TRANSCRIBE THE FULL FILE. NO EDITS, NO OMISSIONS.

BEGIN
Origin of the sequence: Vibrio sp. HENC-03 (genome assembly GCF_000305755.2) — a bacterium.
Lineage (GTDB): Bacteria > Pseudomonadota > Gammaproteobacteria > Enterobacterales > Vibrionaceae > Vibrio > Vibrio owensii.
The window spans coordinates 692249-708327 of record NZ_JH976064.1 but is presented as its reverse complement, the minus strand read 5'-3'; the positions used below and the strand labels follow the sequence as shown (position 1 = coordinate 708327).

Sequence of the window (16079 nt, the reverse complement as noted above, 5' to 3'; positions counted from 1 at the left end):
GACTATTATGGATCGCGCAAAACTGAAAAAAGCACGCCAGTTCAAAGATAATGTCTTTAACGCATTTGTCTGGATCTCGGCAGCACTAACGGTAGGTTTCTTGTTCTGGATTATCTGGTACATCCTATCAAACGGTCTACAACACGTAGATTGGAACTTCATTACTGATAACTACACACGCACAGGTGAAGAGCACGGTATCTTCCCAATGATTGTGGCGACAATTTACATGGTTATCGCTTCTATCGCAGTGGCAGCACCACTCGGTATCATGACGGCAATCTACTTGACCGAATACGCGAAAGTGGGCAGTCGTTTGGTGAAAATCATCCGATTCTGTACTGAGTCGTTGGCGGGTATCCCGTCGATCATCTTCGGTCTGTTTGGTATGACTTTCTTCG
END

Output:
Origin of the sequence: Vibrio sp. HENC-03 (genome assembly GCF_000305755.2) — a bacterium.
Lineage (GTDB): Bacteria > Pseudomonadota > Gammaproteobacteria > Enterobacterales > Vibrionaceae > Vibrio > Vibrio owensii.
The window spans coordinates 692249-708327 of record NZ_JH976064.1 but is presented as its reverse complement, the minus strand read 5'-3'; the positions used below and the strand labels follow the sequence as shown (position 1 = coordinate 708327).

Sequence of the window (16079 nt, the reverse complement as noted above, 5' to 3'; positions counted from 1 at the left end):
GACTATTATGGATCGCGCAAAACTGAAAAAAGCACGCCAGTTCAAAGATAATGTCTTTAACGCATTTGTCTGGATCTCGGCAGCACTAACGGTAGGTTTCTTGTTCTGGATTATCTGGTACATCCTATCAAACGGTCTACAACACGTAGATTGGAACTTCATTACTGATAACTACACACGCACAGGTGAAGAGCACGGTATCTTCCCAATGATTGTGGCGACAATTTACATGGTTATCGCTTCTATCGCAGTGGCAGCACCACTCGGTATCATGACGGCAATCTACTTGACCGAATACGCGAAAGTGGGCAGTCGTTTGGTGAAAATCATCCGATTCTGTACTGAGTCGTTGGCGGGTATCCCGTCGATCATCTTCGGTCTGTTTGGTATGACTTTCTTCG